The cantata Nun komm, der Heiden Heiland BWV 61 is one of Johann Sebastian Bach’s early works. It was premiered on 2 December 1714 in Weimar, where the composer served as concertmaster at the court of Prince Wilhelm Ernst. His duties included writing one cantata a month for the liturgy in the prince’s chapel. It was a very turbulent time for Bach. He hoped that the prince would appoint him kapellmeister after the death of the composer who had held this position previously. When this did not happen, an angry Bach handed in his notice so furiously that the prince, enraged by his arrogance, threw him into prison for a month. However, as for Bach’s work at that time, the period was very fruitful, and this cantata is a perfect example. The title is incipit and means “Saviour of the heathen, come now”. Bach used in this work religious poetry by Erdmann Neumeister.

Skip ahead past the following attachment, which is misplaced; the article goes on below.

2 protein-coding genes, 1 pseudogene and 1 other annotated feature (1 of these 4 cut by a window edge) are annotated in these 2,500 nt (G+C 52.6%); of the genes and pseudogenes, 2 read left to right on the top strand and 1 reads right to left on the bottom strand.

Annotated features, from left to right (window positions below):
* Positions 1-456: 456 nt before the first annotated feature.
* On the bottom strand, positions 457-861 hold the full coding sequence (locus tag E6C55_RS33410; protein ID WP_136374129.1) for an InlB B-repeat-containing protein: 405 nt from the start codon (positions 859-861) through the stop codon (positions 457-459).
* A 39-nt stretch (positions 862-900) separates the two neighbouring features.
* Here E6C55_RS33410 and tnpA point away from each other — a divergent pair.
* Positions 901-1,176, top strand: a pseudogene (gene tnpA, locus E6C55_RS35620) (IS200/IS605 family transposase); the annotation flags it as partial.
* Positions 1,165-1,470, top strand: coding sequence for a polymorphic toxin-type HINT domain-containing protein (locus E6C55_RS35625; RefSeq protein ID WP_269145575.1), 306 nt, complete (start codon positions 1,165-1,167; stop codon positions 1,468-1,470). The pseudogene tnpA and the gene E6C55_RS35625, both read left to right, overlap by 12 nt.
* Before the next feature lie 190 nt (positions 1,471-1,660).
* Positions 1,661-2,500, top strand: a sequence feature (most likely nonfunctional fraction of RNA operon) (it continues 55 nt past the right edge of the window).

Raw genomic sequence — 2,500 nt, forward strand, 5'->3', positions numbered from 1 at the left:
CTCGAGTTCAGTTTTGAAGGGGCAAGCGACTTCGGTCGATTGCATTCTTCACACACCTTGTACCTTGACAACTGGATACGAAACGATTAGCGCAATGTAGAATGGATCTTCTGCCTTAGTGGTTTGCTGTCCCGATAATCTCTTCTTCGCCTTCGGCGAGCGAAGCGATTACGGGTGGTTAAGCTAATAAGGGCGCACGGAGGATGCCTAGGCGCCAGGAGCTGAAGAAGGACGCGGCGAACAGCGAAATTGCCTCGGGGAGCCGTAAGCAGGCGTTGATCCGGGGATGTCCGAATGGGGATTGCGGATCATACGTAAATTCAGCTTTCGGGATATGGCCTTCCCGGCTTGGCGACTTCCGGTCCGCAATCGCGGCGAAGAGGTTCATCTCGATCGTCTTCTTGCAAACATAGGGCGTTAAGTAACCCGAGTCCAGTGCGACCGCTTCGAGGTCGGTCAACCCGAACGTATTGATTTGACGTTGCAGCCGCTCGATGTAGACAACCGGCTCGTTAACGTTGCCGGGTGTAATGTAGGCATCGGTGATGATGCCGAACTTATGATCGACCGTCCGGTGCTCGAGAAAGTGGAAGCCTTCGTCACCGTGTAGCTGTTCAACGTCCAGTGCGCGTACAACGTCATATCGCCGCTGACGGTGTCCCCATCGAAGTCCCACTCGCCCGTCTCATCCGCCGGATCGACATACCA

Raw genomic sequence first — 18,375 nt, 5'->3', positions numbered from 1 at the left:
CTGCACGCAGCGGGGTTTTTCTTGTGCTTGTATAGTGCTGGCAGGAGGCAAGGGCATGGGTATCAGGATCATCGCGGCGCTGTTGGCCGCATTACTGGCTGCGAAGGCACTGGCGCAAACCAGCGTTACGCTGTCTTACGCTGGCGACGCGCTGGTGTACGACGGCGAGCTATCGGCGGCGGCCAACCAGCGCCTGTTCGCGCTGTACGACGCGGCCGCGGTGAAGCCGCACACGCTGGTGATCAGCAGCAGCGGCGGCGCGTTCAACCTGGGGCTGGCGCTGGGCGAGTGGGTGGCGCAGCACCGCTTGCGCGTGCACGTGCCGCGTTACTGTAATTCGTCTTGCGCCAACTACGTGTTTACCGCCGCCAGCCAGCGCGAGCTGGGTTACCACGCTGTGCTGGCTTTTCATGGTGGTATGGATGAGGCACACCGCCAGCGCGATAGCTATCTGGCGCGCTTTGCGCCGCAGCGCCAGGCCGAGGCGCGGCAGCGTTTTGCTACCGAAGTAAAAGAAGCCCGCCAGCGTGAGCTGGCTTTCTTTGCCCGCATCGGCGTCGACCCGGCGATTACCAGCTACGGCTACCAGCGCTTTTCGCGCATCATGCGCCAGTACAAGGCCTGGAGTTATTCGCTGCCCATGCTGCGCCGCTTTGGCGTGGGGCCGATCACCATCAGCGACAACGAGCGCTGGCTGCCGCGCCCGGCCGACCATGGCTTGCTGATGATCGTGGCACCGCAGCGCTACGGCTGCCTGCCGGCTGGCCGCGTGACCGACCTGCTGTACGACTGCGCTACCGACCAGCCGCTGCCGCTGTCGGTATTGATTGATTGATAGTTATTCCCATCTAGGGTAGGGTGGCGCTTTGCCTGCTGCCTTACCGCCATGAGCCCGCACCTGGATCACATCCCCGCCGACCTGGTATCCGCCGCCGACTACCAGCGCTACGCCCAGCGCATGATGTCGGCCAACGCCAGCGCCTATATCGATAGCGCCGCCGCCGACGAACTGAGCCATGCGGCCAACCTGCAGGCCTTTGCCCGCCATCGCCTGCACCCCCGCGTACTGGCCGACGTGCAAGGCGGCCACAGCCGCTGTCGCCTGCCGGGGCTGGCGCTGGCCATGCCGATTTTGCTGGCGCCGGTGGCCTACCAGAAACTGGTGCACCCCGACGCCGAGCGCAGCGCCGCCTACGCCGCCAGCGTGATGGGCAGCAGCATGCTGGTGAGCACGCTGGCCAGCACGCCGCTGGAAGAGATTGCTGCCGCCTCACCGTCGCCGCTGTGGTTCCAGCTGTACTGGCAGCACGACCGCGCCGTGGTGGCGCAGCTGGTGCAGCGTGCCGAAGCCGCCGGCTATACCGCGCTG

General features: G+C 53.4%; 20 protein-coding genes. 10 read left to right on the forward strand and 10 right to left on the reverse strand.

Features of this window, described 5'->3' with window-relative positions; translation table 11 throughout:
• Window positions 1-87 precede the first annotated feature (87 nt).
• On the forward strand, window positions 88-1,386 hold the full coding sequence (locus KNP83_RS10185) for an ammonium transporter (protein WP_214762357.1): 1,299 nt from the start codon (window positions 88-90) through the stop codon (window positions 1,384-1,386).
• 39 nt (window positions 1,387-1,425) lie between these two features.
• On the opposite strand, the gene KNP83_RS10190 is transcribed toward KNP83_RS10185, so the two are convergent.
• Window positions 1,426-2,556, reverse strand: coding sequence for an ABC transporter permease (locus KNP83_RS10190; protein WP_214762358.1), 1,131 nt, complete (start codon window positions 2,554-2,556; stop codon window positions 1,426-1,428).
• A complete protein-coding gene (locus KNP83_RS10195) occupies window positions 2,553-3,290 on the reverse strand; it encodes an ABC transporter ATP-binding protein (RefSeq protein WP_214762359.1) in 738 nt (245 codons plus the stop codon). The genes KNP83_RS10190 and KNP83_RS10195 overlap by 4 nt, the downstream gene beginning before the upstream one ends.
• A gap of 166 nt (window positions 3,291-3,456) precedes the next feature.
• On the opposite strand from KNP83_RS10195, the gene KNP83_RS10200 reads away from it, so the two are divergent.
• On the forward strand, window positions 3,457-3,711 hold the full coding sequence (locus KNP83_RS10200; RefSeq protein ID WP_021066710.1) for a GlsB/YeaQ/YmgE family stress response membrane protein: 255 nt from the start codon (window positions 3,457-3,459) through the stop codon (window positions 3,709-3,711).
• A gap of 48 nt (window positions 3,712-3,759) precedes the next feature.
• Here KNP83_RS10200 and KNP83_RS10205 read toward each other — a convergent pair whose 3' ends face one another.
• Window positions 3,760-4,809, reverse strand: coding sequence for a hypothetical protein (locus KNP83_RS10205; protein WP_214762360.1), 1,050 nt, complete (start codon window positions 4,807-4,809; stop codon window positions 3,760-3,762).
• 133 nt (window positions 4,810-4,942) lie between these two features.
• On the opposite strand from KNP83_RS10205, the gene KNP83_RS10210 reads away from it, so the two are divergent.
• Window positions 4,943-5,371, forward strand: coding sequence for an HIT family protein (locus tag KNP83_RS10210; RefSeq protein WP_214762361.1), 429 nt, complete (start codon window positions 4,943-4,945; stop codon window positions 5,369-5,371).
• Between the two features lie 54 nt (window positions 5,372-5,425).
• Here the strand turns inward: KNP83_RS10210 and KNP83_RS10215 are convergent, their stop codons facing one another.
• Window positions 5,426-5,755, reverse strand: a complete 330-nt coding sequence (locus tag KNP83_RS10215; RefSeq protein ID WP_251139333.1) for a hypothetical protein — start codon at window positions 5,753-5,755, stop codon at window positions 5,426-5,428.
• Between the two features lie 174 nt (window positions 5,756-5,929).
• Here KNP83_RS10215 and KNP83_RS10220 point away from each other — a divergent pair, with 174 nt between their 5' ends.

The music is full of splendour and sparkle, which is announced by the French overture-style chorus opening the work (first a slow episode, then a fast episode, and finally a slow one again). During performances at the French court, it was the moment when the king entered the venue; however, the composer had in mind the coming of another king. He went even further. In the bass recitation, along with the words sung by Christ, “Here I am, I stand at the door and knock” in the part of the strings, a pizzicato imitating knocking is heard. The combination of the panache associated with the operatic style, the illustrative elements that appeal to the imagination and the wealth of emotions have made this cantata survive in the repertoire and delight generations of listeners.